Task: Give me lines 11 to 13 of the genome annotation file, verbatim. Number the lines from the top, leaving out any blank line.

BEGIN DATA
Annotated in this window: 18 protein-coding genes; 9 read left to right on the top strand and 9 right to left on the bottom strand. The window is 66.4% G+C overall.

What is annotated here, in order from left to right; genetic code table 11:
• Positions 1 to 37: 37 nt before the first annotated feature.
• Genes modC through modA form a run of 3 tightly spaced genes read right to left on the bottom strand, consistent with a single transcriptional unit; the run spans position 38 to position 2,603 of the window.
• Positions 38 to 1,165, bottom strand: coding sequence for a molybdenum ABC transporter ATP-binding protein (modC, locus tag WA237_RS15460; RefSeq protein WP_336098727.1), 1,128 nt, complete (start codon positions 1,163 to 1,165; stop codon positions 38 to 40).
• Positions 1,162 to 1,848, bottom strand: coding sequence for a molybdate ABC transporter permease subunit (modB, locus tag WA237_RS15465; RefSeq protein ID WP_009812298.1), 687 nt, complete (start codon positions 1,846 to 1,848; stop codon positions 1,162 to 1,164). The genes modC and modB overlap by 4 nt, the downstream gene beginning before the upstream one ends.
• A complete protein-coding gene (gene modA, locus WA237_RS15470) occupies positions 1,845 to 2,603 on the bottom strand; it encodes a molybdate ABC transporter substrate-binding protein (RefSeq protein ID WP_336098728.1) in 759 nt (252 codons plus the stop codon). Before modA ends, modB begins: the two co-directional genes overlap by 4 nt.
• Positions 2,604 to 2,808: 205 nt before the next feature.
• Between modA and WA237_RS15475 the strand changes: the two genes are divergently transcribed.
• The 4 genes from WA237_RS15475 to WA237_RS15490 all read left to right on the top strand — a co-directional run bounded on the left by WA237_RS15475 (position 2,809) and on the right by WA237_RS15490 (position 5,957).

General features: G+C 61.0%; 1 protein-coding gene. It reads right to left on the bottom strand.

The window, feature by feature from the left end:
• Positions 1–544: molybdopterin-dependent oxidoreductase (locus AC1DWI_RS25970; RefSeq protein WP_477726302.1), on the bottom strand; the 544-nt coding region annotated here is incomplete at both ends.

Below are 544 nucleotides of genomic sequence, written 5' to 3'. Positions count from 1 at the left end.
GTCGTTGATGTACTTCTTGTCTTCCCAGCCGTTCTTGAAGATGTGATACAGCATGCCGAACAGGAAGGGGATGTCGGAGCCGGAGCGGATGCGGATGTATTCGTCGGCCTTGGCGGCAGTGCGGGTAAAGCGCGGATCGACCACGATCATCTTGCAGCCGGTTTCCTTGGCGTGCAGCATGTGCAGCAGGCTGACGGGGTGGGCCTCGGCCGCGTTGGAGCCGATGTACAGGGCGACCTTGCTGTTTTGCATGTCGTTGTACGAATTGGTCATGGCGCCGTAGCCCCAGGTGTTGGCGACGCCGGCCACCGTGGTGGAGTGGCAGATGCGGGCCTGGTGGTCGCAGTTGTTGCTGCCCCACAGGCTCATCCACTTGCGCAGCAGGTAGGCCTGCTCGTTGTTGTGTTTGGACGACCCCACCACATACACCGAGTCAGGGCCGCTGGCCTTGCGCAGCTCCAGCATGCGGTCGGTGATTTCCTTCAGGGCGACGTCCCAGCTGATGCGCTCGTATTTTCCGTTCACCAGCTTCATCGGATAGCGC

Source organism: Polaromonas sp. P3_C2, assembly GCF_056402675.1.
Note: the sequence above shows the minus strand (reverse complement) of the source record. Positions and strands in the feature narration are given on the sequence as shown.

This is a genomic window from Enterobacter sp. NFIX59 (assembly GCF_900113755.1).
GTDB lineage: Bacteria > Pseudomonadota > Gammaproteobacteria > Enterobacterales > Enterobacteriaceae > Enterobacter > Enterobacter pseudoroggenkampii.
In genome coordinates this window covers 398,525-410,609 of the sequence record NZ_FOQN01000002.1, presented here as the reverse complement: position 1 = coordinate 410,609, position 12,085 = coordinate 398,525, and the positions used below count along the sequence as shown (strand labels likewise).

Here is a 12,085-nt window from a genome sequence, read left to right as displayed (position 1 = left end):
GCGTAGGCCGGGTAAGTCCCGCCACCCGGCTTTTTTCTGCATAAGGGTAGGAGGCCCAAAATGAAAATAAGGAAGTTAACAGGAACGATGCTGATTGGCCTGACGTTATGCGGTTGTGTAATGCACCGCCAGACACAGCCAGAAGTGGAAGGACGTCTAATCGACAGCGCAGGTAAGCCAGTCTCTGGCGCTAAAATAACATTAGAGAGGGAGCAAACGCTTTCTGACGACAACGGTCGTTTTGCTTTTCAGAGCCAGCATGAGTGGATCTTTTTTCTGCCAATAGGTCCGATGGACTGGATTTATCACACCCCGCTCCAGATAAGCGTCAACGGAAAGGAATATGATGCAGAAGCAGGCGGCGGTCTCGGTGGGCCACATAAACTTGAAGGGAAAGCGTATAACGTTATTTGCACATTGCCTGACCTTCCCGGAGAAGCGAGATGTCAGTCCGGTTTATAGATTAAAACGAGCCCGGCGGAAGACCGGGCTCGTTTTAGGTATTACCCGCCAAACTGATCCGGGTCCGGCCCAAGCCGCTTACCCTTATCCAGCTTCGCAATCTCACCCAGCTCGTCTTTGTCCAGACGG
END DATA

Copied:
General features: G+C 61.0%; 1 protein-coding gene. It reads right to left on the bottom strand.

The window, feature by feature from the left end:
• Positions 1–544: molybdopterin-dependent oxidoreductase (locus AC1DWI_RS25970; RefSeq protein WP_477726302.1), on the bottom strand; the 544-nt coding region annotated here is incomplete at both ends.